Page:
Disturbia (2007) - Rotten Tomatoes


Disturbia (2007)



Critic Consensus: Aside from its clichéd resolution, Disturbia is a tense, subtle thriller with a noteworthy performance from Shia LaBeouf.

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Salton Sea director D.J. Caruso travels from the shore to the suburbs for this suspenseful tale of a high-school senior who suspects that his neighbor is a notorious serial killer. Kale (Shia LaBeouf) is a high-school senior who has yet to come to terms with the fact that his father is gone, the tragic victim of a fatal accident. As Kale's mother (Carrie-Anne Moss) struggles to pay the bills by picking up extra shifts at work, her son's behavior grows increasingly erratic. When an altercation at school finds Kale placed under court-ordered house arrest, the homebound student teams with newly arrived girl-next-door Ashley (Sarah Roemer) to investigate the suspicious neighbor (David Morse) whom Kale believes to be an elusive and wanted serial killer. Their attentions focused intensely on the man they believe to be a murderous maniac hiding in broad daylight, Kale and Ashley trespass down a dangerous path while attempting to discern whether his suspicions are grounded in fact or just a combination of deep depression and suffocating cabin fever. ~ Jason Buchanan, Rovi

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David Morse
as Mr. Turner
Aaron Yoo
as Ronnie
Jose Pablo Cantillo
as Officer Gutierrez
Matt Craven
as Daniel Brecht
Viola Davis
as Detective Parker
Elyse Mirto
as Mrs. Carlson
Brandon Caruso
as Greenwood Boy No. 1
Luciano Rauso
as Greenwood Boys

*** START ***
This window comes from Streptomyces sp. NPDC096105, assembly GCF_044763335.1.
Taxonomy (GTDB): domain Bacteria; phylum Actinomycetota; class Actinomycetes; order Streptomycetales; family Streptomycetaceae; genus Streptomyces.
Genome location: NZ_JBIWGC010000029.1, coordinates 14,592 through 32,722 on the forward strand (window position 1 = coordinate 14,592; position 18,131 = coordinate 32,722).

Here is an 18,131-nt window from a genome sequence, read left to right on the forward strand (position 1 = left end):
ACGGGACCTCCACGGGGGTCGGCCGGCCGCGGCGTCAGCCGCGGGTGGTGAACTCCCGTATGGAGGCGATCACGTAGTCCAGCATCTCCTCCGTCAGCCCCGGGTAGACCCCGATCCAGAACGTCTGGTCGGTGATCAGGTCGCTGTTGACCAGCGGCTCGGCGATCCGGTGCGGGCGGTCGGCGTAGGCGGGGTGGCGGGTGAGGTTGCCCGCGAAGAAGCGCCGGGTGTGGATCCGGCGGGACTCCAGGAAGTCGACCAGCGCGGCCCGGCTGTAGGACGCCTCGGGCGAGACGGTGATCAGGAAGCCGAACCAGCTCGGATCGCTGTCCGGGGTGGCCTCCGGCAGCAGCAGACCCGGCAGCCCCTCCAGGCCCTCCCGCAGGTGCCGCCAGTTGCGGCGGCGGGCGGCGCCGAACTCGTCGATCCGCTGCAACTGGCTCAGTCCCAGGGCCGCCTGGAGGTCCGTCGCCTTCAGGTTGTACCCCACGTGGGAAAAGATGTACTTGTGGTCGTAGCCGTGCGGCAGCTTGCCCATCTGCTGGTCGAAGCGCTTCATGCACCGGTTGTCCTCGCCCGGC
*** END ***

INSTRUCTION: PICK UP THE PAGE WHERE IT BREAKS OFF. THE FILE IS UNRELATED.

Luciano Caruso
as Greenwood Boy No. 2
Daniel Caruso
as Greenwood Boy No. 3
Kevin Quinn
as Mr. Carlson
Amanda Walsh
as Minnie Tyco
Gillian Shure
as Turner's Club Girl
Cindy Lou Adkins
as Mrs. Greenwood
Suzanne Rico
as News Anchor No. 1
Kent Shocknek
as News Anchor No. 2
Rene Rivera
as Señor Gutiérrez
Dominic Daniel
as Policeman
Cindy Lou Adtkins
as Mrs Greenwood
Lisa Tobin
as Big Wheel Mom
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Critic Reviews for Disturbia

All Critics (175) | Top Critics (55)

Like its attractive leads, director DJ Caruso's smart teen thriller may be self-conscious, but it is undeniably appealing,

July 23, 2008

Hitchcock would turn in his grave.

September 14, 2007 | Rating: 2/5

Take along a good book - possibly Ted Lewis's The Serpent - and read it by the light of the effulgent clichés.

September 14, 2007 | Full Review…

Disturbia's limits are those of its hero - an amiable, faintly clueless young man with a brief attention span.

September 14, 2007 | Full Review…

Despite the interesting set-up, the action degenerates into obvious implausibility and silliness - fatal for a suspense thriller - and boredom sets in.

September 14, 2007 | Rating: 2/5 | Full Review…

Not quite Rear Window, but can certainly hold its own with The 'Burbs.

September 14, 2007 | Rating: 3/5 | Full Review…

Audience Reviews for Disturbia


Enjoyable thriller. Doesn't try to hard but at the same time delivers everything you'd want from a thriller!